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One knows one has been studying German too hard....

One know one has been studying German too hard when one sees the movie title "Die Hard" and one grabs a couple German-English dictionaries to find out what the German word "die Hard" means.

I hate to admit it, but this happened to me.

February 23, 2018



what the German word "die Hard" means.

Well, you may know that German pupils often talk about their teachers ( a little disrespectfully) using their teachers' last names with the definite article.

So, if we have a Mr Schulz, he will be called "der Schulz", and if we have Ms Müller, she will be called "die Müller". Example:

Drei Schüler unterhalten sich:
"Der Schulz hat uns zehn Rechenaufgaben gegeben!"
"Die Müller gibt uns nie so viele Hausaufgaben auf."
"Die Hard hat uns heute sogar früher nach Hause gehen lassen!"



Die Trunchbull!!!


On a similar note, I am currently learning a part in a shakespeare play. the line is "hast thou" in rehearsal i said....

Hast du..

[deactivated user]

    I remember thinking how well I was doing at Spanish and one of my all-time favorite singers, Lucero from Mexico, was on a Television program (saw clip on YouTube). Anyways, I was wondering why on earth I had SO MUCH trouble understanding her. I'd catch a word or two then....

    While 20 minutes doesn't seem like long, it is when you're as confused as I was, and that's how long it took me to realize it was "The Noite" - a Portuguese TV show and Lucero was speaking Portuguese...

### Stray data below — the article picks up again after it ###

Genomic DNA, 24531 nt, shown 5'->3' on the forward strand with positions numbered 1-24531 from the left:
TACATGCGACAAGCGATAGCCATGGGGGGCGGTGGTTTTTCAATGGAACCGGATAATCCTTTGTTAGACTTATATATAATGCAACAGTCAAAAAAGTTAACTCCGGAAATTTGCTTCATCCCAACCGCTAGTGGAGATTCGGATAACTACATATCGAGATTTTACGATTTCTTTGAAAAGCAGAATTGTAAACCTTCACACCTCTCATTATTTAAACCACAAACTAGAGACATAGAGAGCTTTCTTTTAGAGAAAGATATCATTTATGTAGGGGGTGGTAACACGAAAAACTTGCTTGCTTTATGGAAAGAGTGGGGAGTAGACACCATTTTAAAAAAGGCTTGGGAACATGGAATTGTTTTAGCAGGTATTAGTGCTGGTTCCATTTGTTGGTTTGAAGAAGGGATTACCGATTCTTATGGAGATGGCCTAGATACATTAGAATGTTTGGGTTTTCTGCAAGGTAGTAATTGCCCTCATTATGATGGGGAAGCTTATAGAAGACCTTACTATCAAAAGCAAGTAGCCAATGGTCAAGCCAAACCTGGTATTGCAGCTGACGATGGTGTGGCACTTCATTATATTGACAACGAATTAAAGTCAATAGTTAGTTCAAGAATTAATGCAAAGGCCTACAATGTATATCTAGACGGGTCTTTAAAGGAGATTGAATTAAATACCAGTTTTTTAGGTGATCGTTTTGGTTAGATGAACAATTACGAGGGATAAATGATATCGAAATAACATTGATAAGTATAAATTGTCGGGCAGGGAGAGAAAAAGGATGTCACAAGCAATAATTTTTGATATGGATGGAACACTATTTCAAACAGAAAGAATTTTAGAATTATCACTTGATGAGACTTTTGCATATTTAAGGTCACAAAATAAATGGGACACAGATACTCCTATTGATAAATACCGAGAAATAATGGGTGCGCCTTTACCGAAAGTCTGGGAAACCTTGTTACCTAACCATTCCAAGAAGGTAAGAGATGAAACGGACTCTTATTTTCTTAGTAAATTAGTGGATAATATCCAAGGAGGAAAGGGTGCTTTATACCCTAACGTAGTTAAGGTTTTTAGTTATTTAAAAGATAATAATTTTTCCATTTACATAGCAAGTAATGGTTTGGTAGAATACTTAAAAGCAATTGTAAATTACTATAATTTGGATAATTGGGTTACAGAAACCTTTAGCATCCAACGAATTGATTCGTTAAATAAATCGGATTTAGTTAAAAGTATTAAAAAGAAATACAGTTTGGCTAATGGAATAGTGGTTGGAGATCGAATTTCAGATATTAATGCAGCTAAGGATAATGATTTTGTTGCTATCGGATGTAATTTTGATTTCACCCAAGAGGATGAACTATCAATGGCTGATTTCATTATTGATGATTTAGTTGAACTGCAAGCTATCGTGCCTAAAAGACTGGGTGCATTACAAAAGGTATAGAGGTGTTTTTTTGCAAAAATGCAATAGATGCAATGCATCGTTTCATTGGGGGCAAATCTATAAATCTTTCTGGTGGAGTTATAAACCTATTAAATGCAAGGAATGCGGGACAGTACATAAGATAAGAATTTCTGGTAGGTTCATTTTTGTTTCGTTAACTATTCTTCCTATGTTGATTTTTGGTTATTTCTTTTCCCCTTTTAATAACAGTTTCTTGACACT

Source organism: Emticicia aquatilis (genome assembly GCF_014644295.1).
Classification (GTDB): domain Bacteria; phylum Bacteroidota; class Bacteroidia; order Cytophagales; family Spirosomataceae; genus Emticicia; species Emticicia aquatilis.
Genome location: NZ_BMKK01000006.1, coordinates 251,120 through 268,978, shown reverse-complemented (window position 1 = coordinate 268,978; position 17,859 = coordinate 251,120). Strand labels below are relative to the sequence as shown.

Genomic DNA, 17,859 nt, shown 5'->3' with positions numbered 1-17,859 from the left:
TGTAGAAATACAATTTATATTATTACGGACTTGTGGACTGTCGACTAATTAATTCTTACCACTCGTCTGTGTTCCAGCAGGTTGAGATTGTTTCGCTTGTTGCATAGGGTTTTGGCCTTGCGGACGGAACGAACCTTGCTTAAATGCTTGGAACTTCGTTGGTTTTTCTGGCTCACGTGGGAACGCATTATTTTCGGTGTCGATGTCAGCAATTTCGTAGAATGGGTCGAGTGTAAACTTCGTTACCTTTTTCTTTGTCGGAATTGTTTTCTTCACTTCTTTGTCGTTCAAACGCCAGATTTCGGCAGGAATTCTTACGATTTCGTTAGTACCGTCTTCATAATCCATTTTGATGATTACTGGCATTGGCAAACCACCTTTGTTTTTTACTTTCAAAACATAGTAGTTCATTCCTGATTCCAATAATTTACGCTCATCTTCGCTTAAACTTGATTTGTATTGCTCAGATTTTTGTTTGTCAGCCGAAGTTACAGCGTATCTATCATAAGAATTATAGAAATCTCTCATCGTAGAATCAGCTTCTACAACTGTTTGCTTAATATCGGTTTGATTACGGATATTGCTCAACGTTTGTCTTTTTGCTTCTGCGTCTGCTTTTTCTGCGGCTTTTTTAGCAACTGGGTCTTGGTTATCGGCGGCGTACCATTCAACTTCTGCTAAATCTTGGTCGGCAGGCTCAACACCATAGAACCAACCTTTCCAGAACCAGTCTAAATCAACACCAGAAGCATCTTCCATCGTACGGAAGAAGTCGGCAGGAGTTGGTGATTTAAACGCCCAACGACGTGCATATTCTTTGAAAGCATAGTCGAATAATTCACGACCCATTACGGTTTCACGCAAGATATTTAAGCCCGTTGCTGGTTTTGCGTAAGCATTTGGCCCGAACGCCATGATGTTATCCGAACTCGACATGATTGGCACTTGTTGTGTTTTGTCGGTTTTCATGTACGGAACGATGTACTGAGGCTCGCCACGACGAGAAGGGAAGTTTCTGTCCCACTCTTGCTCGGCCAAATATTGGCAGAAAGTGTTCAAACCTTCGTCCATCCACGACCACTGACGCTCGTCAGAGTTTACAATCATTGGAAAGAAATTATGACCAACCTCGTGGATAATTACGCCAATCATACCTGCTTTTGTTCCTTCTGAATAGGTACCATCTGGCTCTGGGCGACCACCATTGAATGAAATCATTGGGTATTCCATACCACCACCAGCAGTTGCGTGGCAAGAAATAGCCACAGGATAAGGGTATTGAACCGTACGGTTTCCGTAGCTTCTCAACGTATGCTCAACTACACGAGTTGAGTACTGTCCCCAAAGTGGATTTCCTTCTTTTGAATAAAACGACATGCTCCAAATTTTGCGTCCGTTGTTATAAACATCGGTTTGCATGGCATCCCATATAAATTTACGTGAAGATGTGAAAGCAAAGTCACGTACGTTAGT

• 1612

    This has happened to me; I was watching Heide made in Swiss German. I know this is supposed to also be German but I hardly understood a thing. I also started watching a Danish movie (it was supposed to be in German) and finally I typed in the title of the movie and found out that it was auf Dänisch.

    [deactivated user]

      And the time I really liked what I thought was an Italian song but was actually Corsican! The title could be translated into Italian so it also kept me confused for some time...


      Fun story - thanks for sharing!


      I read it as Die (dee) Hard too haha


      The new German movie: THE HARD

      [deactivated user]

        In fact the German name for that movie was "Stirb langsam", which means Die Slowly. Guess it's a bit jarring when you think on how fast-paced the movie is.

        P.S. - I looked this one up, I'm not THAT into German movie titles translations.


        a translation could be "nicht (oder: schwer) tot zu kriegen" but that would sound strange. Germans like to translate movie titles (wrongly) sometimes they even use other ENGLISH words for it ;-)

        [deactivated user]

          We here got the very prosaic "Assalto ao Arranha-Céus", or "Assault to the Skyscraper".


          and it sounds so friendly... i would have expected Sterben Sie lagsam.


          I had much the same experience a few years ago with a book called "Die Broke", about using all your money before expiring.


          a book called "Die Broke"

          Oh! I thought this was a report about damage to a cubical toy. ;-)


          "Die Bart, Die" - Sideshow Bob (The Simpsons) ;-)


          I tried searching that up lol


          I remember one time I was watching this British documentary on a metal they were making that was very strong but expensive to produce. It was amazing! Halfway through I got to thinking...if it's an element, shouldn't we have it here in America ? Then I thought about the strangely familiar name "Al YOU mini um". When I realized what it was, the pain was unbearable.


          One knows one has been studying German too hard when a friend tells you that something is "uber good" and you translate it as "across good". It gives me quite a laugh, but then gets annoying after a while.


          Lol, it's happening the same with me


          Hahaha I did too! I guess I ought to stay on my Polish. ;)

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